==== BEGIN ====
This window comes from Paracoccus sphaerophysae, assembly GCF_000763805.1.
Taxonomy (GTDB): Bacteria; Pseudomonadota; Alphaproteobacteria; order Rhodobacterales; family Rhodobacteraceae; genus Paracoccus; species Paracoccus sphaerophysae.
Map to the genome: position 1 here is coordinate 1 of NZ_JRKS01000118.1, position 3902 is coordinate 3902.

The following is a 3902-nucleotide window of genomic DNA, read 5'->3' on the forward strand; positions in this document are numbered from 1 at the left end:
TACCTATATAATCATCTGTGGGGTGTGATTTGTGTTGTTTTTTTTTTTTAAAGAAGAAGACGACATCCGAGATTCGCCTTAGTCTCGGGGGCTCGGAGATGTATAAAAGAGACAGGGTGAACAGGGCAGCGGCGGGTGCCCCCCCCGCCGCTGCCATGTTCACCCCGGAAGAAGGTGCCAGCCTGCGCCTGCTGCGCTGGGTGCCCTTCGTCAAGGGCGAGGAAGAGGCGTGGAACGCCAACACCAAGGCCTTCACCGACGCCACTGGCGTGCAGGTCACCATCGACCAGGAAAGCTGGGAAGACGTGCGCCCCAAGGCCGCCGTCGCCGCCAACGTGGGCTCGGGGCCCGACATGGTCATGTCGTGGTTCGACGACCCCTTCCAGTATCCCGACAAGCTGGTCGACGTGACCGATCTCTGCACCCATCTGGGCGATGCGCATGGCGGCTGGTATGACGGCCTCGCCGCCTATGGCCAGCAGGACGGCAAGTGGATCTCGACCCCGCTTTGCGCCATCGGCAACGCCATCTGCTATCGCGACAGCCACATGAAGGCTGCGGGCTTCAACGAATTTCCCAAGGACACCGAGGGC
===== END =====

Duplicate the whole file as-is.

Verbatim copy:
This window comes from Paracoccus sphaerophysae, assembly GCF_000763805.1.
Taxonomy (GTDB): Bacteria; Pseudomonadota; Alphaproteobacteria; order Rhodobacterales; family Rhodobacteraceae; genus Paracoccus; species Paracoccus sphaerophysae.
Map to the genome: position 1 here is coordinate 1 of NZ_JRKS01000118.1, position 3902 is coordinate 3902.

The following is a 3902-nucleotide window of genomic DNA, read 5'->3' on the forward strand; positions in this document are numbered from 1 at the left end:
TACCTATATAATCATCTGTGGGGTGTGATTTGTGTTGTTTTTTTTTTTTAAAGAAGAAGACGACATCCGAGATTCGCCTTAGTCTCGGGGGCTCGGAGATGTATAAAAGAGACAGGGTGAACAGGGCAGCGGCGGGTGCCCCCCCCGCCGCTGCCATGTTCACCCCGGAAGAAGGTGCCAGCCTGCGCCTGCTGCGCTGGGTGCCCTTCGTCAAGGGCGAGGAAGAGGCGTGGAACGCCAACACCAAGGCCTTCACCGACGCCACTGGCGTGCAGGTCACCATCGACCAGGAAAGCTGGGAAGACGTGCGCCCCAAGGCCGCCGTCGCCGCCAACGTGGGCTCGGGGCCCGACATGGTCATGTCGTGGTTCGACGACCCCTTCCAGTATCCCGACAAGCTGGTCGACGTGACCGATCTCTGCACCCATCTGGGCGATGCGCATGGCGGCTGGTATGACGGCCTCGCCGCCTATGGCCAGCAGGACGGCAAGTGGATCTCGACCCCGCTTTGCGCCATCGGCAACGCCATCTGCTATCGCGACAGCCACATGAAGGCTGCGGGCTTCAACGAATTTCCCAAGGACACCGAGGGC